Managing the Business Model

  • David Walters
  • Deborah Helman


Building the business model requires management to identify the relevant strategic opportunity, and by identifying the required capability responses and their availabilities and matching these to the opportunity. The “convergence” of Industrié 4.0 and Value Chain Network 2.0 and the “total” focus upon stakeholder value (not solely on shareholder satisfaction) offers new perspectives on what, how, when, and where this is undertaken. Managing the business model implements the strategic intention by selecting the relevant capability response characteristics required to achieve the objectives set by management. In this chapter we review the significant components of the “convergence” and how they impact on the capability responses. Capability characteristics play an important role in the operationalization of strategic capability responses. The availability of real-time data makes the concept of a “rolling value proposition” possible by identifying changes in operating requirements and applying them digitally. Real-time data analysis can be used to monitor margin management and “translate” the implications of change to short-term profitability throughout the network. Digital twinning provides data on operational efficiency; the data output can be used immediately to improve asset productivity and in the longer-term to make specification changes. Network partners are able to “connect” with the data to modify their inputs into product-service performance in both short- and long-term performance. The data outputs can also revise work practices and be added to training and upgrading of staff skills. The aggregation of performance data identifies the efficiency of the producibility infrastructure and identifies requirements for changes in partner contributions and, possibly, value chain positioning. Monitoring the use of resources, both production assets and consumables, is leading to changes in operational practices that can conserve these resources and lead to long-term design changes that build in remanufacturing requirements into product-service packages.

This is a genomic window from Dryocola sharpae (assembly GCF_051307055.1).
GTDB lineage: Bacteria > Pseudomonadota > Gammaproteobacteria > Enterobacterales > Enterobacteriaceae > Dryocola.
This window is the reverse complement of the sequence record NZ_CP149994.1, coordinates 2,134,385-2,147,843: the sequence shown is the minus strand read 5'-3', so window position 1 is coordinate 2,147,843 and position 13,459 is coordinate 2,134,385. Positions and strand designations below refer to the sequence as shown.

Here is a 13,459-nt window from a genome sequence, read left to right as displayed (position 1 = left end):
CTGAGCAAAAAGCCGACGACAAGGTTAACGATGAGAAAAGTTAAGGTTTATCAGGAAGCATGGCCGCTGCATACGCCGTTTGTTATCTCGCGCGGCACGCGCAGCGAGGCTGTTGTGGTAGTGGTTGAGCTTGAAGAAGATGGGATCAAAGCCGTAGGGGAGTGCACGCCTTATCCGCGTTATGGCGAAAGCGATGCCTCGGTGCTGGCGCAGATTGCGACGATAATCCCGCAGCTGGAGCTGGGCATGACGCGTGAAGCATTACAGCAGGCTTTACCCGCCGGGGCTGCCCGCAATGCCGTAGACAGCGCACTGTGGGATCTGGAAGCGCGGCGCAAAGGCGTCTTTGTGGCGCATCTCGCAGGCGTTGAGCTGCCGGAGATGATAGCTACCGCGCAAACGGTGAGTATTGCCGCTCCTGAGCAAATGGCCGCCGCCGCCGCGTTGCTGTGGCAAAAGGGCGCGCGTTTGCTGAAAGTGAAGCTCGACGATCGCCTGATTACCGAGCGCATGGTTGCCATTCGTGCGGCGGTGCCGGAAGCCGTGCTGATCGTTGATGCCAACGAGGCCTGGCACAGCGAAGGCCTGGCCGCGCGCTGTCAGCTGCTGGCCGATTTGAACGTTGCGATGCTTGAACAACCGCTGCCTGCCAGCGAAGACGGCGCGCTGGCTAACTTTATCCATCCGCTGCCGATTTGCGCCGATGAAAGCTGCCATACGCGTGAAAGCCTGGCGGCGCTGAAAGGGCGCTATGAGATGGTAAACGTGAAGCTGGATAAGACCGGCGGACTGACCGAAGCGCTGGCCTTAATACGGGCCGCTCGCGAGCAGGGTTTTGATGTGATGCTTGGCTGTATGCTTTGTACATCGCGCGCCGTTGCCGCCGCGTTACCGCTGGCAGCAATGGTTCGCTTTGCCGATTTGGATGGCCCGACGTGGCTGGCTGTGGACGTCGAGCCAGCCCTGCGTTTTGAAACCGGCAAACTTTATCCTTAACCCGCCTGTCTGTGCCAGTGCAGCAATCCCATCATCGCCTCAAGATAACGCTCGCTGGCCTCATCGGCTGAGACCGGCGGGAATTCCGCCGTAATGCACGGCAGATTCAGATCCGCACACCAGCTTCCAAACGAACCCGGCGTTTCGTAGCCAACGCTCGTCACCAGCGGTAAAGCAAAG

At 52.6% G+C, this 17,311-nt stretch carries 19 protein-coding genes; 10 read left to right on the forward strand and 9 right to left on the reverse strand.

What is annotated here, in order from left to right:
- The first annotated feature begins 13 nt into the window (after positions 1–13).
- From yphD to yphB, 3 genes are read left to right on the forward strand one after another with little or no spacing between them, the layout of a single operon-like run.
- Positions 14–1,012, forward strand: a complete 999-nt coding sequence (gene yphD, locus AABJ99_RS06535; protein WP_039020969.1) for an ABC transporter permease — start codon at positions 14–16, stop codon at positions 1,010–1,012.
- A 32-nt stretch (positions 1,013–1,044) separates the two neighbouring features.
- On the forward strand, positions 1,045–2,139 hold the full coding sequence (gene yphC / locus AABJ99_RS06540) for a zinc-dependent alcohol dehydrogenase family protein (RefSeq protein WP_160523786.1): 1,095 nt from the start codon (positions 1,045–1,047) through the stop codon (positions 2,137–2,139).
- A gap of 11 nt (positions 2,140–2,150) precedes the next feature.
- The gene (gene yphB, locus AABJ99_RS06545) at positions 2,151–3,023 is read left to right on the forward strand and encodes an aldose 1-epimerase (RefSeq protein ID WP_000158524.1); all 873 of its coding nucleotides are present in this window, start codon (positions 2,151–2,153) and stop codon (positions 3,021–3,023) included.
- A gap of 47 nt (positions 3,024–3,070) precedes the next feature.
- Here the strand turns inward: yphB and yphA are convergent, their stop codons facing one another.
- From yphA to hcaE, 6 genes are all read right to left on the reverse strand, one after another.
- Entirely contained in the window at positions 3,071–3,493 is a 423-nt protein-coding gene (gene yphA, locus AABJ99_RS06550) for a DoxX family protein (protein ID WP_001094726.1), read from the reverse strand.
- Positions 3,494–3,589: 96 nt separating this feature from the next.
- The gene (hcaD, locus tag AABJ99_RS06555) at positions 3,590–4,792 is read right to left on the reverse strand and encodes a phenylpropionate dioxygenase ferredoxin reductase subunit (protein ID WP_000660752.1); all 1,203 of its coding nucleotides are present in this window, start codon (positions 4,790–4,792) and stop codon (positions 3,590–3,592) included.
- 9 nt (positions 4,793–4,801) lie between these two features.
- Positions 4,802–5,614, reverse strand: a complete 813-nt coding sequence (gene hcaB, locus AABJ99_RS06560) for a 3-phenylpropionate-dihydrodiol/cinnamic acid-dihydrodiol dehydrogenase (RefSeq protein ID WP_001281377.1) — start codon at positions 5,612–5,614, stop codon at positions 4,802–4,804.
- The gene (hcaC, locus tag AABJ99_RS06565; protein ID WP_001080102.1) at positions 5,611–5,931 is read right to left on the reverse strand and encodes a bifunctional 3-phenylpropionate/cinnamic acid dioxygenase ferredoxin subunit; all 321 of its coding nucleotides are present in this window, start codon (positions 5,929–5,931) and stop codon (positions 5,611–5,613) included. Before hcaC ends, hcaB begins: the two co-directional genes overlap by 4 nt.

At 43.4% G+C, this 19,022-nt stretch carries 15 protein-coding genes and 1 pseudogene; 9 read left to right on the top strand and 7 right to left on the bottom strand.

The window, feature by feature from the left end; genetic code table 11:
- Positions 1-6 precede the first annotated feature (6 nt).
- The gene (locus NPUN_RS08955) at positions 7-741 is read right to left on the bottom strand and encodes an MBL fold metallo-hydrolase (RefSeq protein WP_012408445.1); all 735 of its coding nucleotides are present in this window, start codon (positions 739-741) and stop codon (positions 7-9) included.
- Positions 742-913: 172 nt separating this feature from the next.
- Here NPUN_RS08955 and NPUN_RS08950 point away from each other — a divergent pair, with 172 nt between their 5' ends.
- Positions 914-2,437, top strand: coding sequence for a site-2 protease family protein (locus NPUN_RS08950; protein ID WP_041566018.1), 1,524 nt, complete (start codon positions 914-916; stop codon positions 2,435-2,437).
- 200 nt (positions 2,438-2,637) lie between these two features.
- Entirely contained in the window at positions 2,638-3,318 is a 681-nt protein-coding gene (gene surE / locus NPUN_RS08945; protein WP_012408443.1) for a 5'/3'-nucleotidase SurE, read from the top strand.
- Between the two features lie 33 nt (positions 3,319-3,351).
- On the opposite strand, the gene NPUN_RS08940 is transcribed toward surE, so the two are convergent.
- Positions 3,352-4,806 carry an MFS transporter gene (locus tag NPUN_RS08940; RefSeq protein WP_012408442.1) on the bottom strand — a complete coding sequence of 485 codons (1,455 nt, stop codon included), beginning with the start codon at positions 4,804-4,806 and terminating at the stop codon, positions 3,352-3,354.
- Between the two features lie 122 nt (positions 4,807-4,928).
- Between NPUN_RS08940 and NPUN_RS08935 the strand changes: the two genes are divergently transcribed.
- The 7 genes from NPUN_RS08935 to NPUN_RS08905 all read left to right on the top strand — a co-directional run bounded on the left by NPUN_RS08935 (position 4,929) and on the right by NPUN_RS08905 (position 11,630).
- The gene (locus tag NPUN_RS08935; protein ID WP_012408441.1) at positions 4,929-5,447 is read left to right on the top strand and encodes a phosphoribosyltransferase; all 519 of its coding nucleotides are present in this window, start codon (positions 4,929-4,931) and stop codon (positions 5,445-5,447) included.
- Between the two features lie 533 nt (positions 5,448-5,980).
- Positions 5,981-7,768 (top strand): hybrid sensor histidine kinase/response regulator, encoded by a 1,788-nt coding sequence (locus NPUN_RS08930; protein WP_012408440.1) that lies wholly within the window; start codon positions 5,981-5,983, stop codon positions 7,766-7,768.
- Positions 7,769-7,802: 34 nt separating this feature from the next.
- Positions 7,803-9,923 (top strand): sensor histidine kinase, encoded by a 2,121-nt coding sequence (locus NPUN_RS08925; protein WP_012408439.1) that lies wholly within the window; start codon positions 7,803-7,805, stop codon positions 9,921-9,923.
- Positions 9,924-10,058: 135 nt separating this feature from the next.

Managing business model Value added and added value Value contribution analysis Activity-based management 


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Copyright information

© Springer Nature Switzerland AG 2020

Authors and Affiliations

  • David Walters
    • 1
  • Deborah Helman
    • 2
  1. 1.University of Technology SydneySydneyAustralia
  2. 2.DeVry UniversityNorth BrunswickUSA

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